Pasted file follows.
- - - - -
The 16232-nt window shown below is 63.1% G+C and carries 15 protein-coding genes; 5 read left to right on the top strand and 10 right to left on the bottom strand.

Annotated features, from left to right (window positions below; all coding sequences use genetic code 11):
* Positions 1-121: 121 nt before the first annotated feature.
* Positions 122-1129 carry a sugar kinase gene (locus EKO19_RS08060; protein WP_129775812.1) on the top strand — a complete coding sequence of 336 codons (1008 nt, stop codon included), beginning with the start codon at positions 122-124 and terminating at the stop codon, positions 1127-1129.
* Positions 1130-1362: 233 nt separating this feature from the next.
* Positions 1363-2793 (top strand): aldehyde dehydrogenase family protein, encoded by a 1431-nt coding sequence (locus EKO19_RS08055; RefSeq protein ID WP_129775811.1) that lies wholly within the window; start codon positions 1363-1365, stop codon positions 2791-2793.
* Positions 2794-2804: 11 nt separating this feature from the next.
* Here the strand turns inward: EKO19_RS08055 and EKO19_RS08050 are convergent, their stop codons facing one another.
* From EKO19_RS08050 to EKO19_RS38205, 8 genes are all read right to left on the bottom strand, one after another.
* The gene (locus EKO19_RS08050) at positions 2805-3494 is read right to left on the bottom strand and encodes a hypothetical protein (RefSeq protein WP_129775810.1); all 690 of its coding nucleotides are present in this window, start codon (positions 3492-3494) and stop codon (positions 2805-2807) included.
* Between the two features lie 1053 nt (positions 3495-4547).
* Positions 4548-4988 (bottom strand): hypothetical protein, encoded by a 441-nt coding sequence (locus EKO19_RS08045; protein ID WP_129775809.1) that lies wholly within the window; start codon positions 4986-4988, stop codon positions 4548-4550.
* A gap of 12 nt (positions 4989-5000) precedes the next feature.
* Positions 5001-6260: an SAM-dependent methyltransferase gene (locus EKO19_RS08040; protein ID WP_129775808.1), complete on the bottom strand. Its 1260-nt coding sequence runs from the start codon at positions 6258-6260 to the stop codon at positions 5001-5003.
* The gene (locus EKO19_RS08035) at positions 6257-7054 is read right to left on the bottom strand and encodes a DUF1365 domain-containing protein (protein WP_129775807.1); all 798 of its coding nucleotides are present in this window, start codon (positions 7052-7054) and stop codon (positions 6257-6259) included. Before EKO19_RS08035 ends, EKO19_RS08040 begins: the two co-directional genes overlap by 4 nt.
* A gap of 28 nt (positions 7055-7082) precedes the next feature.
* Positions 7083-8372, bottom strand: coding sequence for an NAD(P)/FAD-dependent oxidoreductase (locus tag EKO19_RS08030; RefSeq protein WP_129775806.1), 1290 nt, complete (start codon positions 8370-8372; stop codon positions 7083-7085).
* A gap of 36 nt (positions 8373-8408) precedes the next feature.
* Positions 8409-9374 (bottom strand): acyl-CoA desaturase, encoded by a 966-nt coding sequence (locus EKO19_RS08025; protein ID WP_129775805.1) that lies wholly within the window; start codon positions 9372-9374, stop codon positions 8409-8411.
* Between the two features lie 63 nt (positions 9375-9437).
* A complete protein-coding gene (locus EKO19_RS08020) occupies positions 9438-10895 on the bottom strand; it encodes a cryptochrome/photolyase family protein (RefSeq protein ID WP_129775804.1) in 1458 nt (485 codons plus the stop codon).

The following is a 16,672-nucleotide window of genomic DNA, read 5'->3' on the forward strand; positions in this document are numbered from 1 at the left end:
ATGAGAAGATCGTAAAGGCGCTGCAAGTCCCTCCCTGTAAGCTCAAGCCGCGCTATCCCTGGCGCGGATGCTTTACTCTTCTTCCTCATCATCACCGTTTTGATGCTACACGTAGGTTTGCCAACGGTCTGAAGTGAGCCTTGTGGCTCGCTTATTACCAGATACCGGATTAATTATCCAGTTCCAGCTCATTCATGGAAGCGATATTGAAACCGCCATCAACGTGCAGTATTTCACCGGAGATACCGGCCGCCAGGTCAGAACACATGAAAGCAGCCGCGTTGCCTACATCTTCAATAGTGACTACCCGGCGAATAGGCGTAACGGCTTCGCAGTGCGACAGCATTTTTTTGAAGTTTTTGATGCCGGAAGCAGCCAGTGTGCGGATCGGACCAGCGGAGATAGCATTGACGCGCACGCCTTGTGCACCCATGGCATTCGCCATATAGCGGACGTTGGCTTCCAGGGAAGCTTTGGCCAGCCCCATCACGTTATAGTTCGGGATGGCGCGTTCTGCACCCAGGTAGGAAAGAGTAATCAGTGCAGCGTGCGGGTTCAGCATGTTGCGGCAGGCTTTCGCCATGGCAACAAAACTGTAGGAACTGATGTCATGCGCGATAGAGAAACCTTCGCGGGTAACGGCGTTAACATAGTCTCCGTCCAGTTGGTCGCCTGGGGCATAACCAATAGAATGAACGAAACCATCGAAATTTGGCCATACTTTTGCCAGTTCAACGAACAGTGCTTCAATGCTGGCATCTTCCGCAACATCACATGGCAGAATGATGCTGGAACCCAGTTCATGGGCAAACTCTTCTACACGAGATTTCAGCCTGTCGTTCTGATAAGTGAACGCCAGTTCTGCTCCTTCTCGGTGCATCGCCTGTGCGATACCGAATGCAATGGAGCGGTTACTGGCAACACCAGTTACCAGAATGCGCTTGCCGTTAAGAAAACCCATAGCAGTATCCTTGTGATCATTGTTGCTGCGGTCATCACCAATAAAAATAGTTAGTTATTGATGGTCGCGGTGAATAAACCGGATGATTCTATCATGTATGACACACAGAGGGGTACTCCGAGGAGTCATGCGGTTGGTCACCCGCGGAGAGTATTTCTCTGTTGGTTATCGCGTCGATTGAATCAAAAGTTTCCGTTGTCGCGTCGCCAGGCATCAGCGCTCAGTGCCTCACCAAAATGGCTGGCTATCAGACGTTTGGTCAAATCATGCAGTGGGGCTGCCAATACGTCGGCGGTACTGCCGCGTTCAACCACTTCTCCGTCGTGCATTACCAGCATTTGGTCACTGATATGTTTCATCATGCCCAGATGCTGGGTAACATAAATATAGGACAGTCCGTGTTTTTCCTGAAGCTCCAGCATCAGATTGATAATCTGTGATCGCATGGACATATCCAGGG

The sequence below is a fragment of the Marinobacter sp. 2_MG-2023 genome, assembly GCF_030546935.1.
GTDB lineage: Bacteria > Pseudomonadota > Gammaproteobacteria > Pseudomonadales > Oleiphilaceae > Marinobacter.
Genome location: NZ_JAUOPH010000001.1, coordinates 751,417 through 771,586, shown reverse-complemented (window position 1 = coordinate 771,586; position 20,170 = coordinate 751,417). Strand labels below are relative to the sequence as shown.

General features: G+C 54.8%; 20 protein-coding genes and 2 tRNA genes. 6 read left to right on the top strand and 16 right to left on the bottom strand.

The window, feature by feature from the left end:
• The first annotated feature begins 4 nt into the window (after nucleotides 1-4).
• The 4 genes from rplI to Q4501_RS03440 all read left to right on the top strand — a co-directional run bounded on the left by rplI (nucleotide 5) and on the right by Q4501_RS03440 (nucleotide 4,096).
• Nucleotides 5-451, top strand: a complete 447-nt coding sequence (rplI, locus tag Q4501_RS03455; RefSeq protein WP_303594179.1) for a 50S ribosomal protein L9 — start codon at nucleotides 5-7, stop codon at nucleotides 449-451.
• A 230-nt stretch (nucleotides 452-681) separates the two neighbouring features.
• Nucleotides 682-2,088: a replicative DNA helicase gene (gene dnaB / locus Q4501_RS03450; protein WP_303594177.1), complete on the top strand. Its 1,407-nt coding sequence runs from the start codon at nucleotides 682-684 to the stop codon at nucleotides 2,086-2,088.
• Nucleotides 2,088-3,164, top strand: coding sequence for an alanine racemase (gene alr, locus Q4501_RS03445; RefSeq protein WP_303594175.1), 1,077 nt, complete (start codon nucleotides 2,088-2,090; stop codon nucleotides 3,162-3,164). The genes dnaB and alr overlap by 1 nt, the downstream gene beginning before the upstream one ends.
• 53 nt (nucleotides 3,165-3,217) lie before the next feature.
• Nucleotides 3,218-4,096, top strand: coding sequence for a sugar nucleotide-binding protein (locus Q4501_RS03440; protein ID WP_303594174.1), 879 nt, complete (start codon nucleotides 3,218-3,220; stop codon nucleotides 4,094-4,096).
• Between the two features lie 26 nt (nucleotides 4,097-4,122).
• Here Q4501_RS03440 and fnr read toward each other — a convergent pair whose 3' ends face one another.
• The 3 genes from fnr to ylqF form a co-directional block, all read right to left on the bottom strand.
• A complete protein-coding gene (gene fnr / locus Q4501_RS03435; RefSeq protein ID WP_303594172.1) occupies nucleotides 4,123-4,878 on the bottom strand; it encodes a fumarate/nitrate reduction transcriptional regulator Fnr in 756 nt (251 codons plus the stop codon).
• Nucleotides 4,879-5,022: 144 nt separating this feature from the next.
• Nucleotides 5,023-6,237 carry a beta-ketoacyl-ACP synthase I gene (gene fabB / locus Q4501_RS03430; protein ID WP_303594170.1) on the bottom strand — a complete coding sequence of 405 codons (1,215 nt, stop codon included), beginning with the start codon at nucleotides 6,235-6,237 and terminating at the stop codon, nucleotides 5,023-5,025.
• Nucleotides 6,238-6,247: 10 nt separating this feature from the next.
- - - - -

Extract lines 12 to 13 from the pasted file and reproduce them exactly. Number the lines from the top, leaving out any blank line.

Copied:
* Positions 4548-4988 (bottom strand): hypothetical protein, encoded by a 441-nt coding sequence (locus EKO19_RS08045; protein ID WP_129775809.1) that lies wholly within the window; start codon positions 4986-4988, stop codon positions 4548-4550.
* A gap of 12 nt (positions 4989-5000) precedes the next feature.